Can a queer film not be queer enough? Rainer Werner Fassbinder’s film Fox and His Friends has been criticized by European and American gay audiences for posing as a queer film via its homosexual characters, while failing to address issues in gay politics or society. Instead, the story centers around the class struggle, as we follow the naive hustler Fox continually being exploited by his bourgeois suitors after he wins the lottery. Fassbinder situates the film between the mainstream narrative and a queer story, choosing not to adopt any of the avant-garde narrative styles that had commonly been employed by feminist and independent filmmakers. In Fox, it feels as if the character’s sexuality is irrelevant to the plot, so why even make the character Fox queer at all? Ronald Gregg notes in his piece “Fassbinder’s Fox and His Friends and Gay Politics in the 1970” how Bob Cant “did not consider it a gay film,” because although the main characters are gay, it does not “attempt to Deal With The Problem of Homosexuality” (Gregg 2). Do gay main characters therefore not constitute films as queer? If we were to adopt this logic, the only reason to write characters as homosexual would be to exploit them for the conflict that they’re sexuality causes. Not only does this devalue the substance of a queer person, it reiterates the message to queer audiences that your homosexuality is a problem. What makes Fox and His Friends such a monumental queer film is how Fassbinder chooses to normalize homosexuality, creating a world where homosexuality is not the source of the driving conflict. So yes, the characters did not need to be homosexual in order for the story to operate, but doing so provides an incredibly progressive vision of queer lifestyle, where life full of conflicts that could happen to anybody regardless of sexuality.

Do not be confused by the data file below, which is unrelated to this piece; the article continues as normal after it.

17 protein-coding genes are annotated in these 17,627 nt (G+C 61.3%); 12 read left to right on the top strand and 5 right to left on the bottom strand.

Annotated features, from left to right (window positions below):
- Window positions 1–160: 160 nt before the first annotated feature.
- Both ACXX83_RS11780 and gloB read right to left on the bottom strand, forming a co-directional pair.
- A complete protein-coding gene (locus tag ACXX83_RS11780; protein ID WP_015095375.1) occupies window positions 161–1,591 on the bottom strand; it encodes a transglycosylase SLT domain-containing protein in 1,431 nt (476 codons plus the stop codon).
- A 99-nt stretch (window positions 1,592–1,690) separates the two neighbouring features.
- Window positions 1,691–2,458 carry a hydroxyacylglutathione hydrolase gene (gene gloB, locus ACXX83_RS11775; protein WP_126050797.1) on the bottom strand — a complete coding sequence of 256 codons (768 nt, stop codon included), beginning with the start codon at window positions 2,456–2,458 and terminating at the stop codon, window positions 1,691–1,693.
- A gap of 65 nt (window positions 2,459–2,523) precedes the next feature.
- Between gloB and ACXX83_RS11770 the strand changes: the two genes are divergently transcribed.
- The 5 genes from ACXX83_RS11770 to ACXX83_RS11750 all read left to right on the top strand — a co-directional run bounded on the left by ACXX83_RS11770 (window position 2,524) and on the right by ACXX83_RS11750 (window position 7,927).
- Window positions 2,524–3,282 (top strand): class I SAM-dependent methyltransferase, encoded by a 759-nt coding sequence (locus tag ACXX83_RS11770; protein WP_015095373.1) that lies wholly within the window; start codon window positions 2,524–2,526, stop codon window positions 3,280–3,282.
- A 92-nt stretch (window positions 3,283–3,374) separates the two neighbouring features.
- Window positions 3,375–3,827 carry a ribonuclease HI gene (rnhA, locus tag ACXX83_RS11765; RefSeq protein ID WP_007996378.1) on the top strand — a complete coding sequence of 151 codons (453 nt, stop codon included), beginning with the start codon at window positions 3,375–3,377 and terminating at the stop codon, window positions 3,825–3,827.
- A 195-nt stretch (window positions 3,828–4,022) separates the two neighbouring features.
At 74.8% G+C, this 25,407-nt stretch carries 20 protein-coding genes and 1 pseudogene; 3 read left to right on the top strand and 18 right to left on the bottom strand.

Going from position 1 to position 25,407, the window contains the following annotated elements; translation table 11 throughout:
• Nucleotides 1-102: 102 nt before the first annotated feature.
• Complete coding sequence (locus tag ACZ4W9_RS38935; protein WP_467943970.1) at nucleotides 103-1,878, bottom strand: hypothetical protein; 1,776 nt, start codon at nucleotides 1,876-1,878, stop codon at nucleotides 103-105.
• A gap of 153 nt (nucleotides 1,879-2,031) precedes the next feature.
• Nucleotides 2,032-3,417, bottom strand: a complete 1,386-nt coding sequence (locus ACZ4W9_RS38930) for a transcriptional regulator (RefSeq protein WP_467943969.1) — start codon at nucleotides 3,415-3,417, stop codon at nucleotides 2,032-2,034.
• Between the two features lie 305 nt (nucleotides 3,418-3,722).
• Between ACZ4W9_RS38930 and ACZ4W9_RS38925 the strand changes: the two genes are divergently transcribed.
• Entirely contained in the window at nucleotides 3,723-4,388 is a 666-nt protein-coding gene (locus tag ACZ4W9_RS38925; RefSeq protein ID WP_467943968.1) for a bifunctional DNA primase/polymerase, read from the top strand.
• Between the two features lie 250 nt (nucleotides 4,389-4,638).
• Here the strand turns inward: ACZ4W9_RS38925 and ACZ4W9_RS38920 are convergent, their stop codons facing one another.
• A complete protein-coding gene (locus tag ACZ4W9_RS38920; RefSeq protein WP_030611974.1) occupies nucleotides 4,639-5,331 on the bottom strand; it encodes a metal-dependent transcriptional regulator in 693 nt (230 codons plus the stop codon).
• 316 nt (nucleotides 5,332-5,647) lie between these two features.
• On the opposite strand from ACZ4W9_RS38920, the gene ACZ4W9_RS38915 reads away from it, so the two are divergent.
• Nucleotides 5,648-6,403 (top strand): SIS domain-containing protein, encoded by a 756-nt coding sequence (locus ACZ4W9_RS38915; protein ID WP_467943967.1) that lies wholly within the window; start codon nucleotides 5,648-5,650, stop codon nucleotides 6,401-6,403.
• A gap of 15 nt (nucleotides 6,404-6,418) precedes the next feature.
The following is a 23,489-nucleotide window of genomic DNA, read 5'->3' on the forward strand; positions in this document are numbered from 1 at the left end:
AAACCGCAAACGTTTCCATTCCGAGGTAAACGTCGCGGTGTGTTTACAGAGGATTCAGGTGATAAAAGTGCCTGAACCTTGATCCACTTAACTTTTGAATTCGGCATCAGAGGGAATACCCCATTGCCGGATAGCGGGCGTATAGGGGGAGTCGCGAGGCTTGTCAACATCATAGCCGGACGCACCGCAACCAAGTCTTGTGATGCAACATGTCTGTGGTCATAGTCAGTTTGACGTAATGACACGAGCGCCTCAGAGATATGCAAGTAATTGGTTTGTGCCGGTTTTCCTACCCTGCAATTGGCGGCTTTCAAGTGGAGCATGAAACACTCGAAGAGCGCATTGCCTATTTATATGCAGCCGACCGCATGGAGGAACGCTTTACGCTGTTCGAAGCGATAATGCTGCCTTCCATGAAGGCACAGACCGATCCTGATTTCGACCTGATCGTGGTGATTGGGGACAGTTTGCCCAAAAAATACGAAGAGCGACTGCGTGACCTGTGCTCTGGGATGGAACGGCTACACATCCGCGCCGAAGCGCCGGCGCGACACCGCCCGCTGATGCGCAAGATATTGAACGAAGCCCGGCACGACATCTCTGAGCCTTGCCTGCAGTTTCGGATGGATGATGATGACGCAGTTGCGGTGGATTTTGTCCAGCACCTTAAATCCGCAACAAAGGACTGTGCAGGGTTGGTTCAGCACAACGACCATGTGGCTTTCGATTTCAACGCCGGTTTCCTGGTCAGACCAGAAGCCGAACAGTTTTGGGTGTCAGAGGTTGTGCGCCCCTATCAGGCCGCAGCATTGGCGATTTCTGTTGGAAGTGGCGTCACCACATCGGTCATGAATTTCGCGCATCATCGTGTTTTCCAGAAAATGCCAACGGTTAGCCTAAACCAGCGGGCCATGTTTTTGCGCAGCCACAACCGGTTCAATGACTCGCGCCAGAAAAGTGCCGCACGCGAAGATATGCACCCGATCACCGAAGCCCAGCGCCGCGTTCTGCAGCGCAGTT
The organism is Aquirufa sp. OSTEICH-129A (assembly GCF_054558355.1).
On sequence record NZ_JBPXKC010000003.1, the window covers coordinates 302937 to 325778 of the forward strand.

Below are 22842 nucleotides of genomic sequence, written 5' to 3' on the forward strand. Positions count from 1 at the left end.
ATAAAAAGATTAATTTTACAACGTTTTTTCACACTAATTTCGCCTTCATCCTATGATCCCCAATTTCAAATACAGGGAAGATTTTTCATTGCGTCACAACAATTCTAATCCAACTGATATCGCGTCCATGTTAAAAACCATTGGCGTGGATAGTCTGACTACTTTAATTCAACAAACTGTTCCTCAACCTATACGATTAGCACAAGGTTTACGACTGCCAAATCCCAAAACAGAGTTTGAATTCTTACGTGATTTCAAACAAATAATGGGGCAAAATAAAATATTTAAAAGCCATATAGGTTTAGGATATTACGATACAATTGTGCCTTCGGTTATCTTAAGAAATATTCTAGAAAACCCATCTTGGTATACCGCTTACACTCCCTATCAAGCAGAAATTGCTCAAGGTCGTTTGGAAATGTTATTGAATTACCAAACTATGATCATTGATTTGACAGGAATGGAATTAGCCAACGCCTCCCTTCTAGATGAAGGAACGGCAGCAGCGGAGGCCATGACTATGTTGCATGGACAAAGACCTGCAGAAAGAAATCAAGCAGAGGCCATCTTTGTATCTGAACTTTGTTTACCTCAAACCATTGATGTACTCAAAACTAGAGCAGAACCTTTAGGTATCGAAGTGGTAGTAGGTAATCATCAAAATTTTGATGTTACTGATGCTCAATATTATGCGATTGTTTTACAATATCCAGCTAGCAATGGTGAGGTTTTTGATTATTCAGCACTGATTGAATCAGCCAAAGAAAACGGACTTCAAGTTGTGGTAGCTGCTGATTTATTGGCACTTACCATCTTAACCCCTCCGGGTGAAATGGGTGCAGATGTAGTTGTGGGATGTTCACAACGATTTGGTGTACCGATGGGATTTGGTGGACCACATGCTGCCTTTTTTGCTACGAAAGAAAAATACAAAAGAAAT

Gregg, Ronald. “Fassbinder’s Fox and His Friends and Gay Politics in the 1970s.” (n.d.): n. pag. Web.